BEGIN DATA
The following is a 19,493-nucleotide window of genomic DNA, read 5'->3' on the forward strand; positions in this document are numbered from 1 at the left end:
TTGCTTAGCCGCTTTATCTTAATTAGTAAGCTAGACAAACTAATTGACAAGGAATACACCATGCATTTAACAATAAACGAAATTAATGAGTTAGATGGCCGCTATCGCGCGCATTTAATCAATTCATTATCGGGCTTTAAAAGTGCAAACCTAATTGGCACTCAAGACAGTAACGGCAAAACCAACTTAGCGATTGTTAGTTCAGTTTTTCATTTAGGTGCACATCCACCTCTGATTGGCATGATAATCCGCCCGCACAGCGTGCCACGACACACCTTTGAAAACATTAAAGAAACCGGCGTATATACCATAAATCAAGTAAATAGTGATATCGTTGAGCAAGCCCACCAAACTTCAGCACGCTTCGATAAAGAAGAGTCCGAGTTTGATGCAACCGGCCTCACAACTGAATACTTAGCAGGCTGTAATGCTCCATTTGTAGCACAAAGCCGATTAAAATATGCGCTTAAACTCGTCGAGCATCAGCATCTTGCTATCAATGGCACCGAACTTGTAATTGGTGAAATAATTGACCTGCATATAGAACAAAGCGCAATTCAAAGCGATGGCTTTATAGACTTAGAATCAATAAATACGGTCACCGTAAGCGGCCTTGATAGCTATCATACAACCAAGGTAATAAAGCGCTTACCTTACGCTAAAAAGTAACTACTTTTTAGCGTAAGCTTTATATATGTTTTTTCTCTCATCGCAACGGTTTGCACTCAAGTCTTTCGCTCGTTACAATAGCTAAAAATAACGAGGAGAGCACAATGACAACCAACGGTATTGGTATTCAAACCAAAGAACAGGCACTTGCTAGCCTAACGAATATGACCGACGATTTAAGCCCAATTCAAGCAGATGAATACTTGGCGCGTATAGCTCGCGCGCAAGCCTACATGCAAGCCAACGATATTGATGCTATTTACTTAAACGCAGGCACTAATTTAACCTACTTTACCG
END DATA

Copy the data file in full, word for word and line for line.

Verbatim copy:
The following is a 19,493-nucleotide window of genomic DNA, read 5'->3' on the forward strand; positions in this document are numbered from 1 at the left end:
TTGCTTAGCCGCTTTATCTTAATTAGTAAGCTAGACAAACTAATTGACAAGGAATACACCATGCATTTAACAATAAACGAAATTAATGAGTTAGATGGCCGCTATCGCGCGCATTTAATCAATTCATTATCGGGCTTTAAAAGTGCAAACCTAATTGGCACTCAAGACAGTAACGGCAAAACCAACTTAGCGATTGTTAGTTCAGTTTTTCATTTAGGTGCACATCCACCTCTGATTGGCATGATAATCCGCCCGCACAGCGTGCCACGACACACCTTTGAAAACATTAAAGAAACCGGCGTATATACCATAAATCAAGTAAATAGTGATATCGTTGAGCAAGCCCACCAAACTTCAGCACGCTTCGATAAAGAAGAGTCCGAGTTTGATGCAACCGGCCTCACAACTGAATACTTAGCAGGCTGTAATGCTCCATTTGTAGCACAAAGCCGATTAAAATATGCGCTTAAACTCGTCGAGCATCAGCATCTTGCTATCAATGGCACCGAACTTGTAATTGGTGAAATAATTGACCTGCATATAGAACAAAGCGCAATTCAAAGCGATGGCTTTATAGACTTAGAATCAATAAATACGGTCACCGTAAGCGGCCTTGATAGCTATCATACAACCAAGGTAATAAAGCGCTTACCTTACGCTAAAAAGTAACTACTTTTTAGCGTAAGCTTTATATATGTTTTTTCTCTCATCGCAACGGTTTGCACTCAAGTCTTTCGCTCGTTACAATAGCTAAAAATAACGAGGAGAGCACAATGACAACCAACGGTATTGGTATTCAAACCAAAGAACAGGCACTTGCTAGCCTAACGAATATGACCGACGATTTAAGCCCAATTCAAGCAGATGAATACTTGGCGCGTATAGCTCGCGCGCAAGCCTACATGCAAGCCAACGATATTGATGCTATTTACTTAAACGCAGGCACTAATTTAACCTACTTTACCG